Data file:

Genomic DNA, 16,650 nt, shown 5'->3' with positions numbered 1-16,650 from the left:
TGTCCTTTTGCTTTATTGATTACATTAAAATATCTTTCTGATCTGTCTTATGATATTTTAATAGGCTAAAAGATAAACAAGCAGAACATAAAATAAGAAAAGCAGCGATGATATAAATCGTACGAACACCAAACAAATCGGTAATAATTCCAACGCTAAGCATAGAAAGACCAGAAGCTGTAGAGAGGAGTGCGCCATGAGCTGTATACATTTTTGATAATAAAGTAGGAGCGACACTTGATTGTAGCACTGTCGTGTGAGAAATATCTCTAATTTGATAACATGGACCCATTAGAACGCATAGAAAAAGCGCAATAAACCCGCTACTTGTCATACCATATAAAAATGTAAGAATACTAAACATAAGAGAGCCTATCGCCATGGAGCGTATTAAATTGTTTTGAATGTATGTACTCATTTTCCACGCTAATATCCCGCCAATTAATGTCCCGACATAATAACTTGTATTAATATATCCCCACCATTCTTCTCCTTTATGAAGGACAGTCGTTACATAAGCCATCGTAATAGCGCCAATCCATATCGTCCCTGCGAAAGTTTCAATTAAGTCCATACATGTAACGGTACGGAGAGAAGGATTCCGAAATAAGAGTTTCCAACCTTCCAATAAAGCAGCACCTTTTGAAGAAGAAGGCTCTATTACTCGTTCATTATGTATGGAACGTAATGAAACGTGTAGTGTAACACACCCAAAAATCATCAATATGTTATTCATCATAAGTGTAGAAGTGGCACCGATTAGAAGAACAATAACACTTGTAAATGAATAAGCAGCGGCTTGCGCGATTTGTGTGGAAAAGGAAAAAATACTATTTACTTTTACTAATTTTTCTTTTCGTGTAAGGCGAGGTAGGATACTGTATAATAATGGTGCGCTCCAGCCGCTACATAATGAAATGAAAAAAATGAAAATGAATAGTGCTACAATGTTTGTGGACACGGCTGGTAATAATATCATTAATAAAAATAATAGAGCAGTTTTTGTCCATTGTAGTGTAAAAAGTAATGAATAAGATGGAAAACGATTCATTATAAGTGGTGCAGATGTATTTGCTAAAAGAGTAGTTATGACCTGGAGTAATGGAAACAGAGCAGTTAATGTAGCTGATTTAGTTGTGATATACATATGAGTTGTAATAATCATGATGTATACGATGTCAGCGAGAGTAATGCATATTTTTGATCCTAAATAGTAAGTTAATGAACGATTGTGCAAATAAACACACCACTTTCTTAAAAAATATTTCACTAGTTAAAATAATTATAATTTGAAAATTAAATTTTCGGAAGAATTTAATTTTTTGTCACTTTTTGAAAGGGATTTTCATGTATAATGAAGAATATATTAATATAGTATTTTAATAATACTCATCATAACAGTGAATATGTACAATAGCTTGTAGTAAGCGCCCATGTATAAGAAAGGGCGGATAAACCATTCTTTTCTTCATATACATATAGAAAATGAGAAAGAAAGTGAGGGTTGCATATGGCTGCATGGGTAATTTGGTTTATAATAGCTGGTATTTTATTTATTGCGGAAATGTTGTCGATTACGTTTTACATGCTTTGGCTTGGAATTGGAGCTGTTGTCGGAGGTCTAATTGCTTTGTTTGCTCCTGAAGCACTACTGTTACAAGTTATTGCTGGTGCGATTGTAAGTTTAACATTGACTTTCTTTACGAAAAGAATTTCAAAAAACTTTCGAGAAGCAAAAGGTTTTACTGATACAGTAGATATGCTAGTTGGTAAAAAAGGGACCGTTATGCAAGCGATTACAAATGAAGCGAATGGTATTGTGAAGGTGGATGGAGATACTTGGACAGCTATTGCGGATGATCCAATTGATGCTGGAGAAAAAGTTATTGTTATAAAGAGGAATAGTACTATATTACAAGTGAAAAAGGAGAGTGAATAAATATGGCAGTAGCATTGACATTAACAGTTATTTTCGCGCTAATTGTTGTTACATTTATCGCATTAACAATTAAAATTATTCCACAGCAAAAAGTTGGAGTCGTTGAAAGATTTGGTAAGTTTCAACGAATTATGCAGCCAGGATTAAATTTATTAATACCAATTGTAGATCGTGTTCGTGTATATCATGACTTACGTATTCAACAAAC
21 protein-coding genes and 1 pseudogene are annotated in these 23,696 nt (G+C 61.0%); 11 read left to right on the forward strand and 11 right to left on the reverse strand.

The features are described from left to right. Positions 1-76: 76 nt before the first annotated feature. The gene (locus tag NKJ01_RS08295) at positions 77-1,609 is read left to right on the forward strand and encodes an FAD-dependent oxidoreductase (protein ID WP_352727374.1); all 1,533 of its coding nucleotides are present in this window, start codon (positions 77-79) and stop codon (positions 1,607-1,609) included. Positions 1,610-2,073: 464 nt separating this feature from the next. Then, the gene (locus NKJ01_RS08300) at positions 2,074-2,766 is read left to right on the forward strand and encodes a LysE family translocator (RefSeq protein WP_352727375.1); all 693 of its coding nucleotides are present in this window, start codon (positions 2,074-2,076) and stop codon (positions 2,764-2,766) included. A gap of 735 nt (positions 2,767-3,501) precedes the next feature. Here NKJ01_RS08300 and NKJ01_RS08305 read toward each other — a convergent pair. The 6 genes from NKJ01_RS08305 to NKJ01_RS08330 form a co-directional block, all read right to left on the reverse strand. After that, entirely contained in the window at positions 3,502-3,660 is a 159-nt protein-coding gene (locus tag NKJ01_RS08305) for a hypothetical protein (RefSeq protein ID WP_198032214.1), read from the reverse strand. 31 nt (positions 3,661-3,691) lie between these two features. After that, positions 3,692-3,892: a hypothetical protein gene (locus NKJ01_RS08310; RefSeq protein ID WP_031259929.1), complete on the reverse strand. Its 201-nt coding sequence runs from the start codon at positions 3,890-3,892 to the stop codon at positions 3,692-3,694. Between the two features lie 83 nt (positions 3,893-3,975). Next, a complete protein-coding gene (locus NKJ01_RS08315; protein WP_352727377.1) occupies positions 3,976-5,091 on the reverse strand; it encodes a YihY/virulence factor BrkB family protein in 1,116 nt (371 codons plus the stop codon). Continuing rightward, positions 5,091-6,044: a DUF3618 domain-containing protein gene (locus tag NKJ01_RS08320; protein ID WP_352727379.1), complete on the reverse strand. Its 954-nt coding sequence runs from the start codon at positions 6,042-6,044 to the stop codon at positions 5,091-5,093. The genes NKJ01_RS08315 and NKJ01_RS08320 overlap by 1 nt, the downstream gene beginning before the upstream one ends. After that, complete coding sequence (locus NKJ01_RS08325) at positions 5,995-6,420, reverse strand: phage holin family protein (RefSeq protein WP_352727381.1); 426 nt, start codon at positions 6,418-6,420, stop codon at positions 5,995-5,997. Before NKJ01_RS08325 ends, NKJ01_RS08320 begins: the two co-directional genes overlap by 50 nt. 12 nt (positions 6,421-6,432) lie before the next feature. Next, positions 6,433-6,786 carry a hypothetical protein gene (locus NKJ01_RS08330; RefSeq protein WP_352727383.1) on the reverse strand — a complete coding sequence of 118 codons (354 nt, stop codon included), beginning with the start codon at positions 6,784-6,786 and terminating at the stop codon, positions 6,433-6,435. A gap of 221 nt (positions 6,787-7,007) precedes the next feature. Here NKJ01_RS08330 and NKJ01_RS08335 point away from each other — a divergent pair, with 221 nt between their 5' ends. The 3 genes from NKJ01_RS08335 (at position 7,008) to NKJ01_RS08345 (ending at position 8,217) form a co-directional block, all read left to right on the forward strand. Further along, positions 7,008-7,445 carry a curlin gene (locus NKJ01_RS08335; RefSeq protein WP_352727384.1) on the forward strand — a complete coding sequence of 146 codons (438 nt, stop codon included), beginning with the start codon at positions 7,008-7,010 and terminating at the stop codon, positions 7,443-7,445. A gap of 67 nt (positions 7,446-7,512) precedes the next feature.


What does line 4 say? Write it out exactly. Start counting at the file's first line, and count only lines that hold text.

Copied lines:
The features are described from left to right. Positions 1-76: 76 nt before the first annotated feature. The gene (locus tag NKJ01_RS08295) at positions 77-1,609 is read left to right on the forward strand and encodes an FAD-dependent oxidoreductase (protein ID WP_352727374.1); all 1,533 of its coding nucleotides are present in this window, start codon (positions 77-79) and stop codon (positions 1,607-1,609) included. Positions 1,610-2,073: 464 nt separating this feature from the next. Then, the gene (locus NKJ01_RS08300) at positions 2,074-2,766 is read left to right on the forward strand and encodes a LysE family translocator (RefSeq protein WP_352727375.1); all 693 of its coding nucleotides are present in this window, start codon (positions 2,074-2,076) and stop codon (positions 2,764-2,766) included. A gap of 735 nt (positions 2,767-3,501) precedes the next feature. Here NKJ01_RS08300 and NKJ01_RS08305 read toward each other — a convergent pair. The 6 genes from NKJ01_RS08305 to NKJ01_RS08330 form a co-directional block, all read right to left on the reverse strand. After that, entirely contained in the window at positions 3,502-3,660 is a 159-nt protein-coding gene (locus tag NKJ01_RS08305) for a hypothetical protein (RefSeq protein ID WP_198032214.1), read from the reverse strand. 31 nt (positions 3,661-3,691) lie between these two features. After that, positions 3,692-3,892: a hypothetical protein gene (locus NKJ01_RS08310; RefSeq protein ID WP_031259929.1), complete on the reverse strand. Its 201-nt coding sequence runs from the start codon at positions 3,890-3,892 to the stop codon at positions 3,692-3,694. Between the two features lie 83 nt (positions 3,893-3,975). Next, a complete protein-coding gene (locus NKJ01_RS08315; protein WP_352727377.1) occupies positions 3,976-5,091 on the reverse strand; it encodes a YihY/virulence factor BrkB family protein in 1,116 nt (371 codons plus the stop codon). Continuing rightward, positions 5,091-6,044: a DUF3618 domain-containing protein gene (locus tag NKJ01_RS08320; protein ID WP_352727379.1), complete on the reverse strand. Its 954-nt coding sequence runs from the start codon at positions 6,042-6,044 to the stop codon at positions 5,091-5,093. The genes NKJ01_RS08315 and NKJ01_RS08320 overlap by 1 nt, the downstream gene beginning before the upstream one ends. After that, complete coding sequence (locus NKJ01_RS08325) at positions 5,995-6,420, reverse strand: phage holin family protein (RefSeq protein WP_352727381.1); 426 nt, start codon at positions 6,418-6,420, stop codon at positions 5,995-5,997. Before NKJ01_RS08325 ends, NKJ01_RS08320 begins: the two co-directional genes overlap by 50 nt. 12 nt (positions 6,421-6,432) lie before the next feature. Next, positions 6,433-6,786 carry a hypothetical protein gene (locus NKJ01_RS08330; RefSeq protein WP_352727383.1) on the reverse strand — a complete coding sequence of 118 codons (354 nt, stop codon included), beginning with the start codon at positions 6,784-6,786 and terminating at the stop codon, positions 6,433-6,435. A gap of 221 nt (positions 6,787-7,007) precedes the next feature. Here NKJ01_RS08330 and NKJ01_RS08335 point away from each other — a divergent pair, with 221 nt between their 5' ends. The 3 genes from NKJ01_RS08335 (at position 7,008) to NKJ01_RS08345 (ending at position 8,217) form a co-directional block, all read left to right on the forward strand. Further along, positions 7,008-7,445 carry a curlin gene (locus NKJ01_RS08335; RefSeq protein WP_352727384.1) on the forward strand — a complete coding sequence of 146 codons (438 nt, stop codon included), beginning with the start codon at positions 7,008-7,010 and terminating at the stop codon, positions 7,443-7,445. A gap of 67 nt (positions 7,446-7,512) precedes the next feature.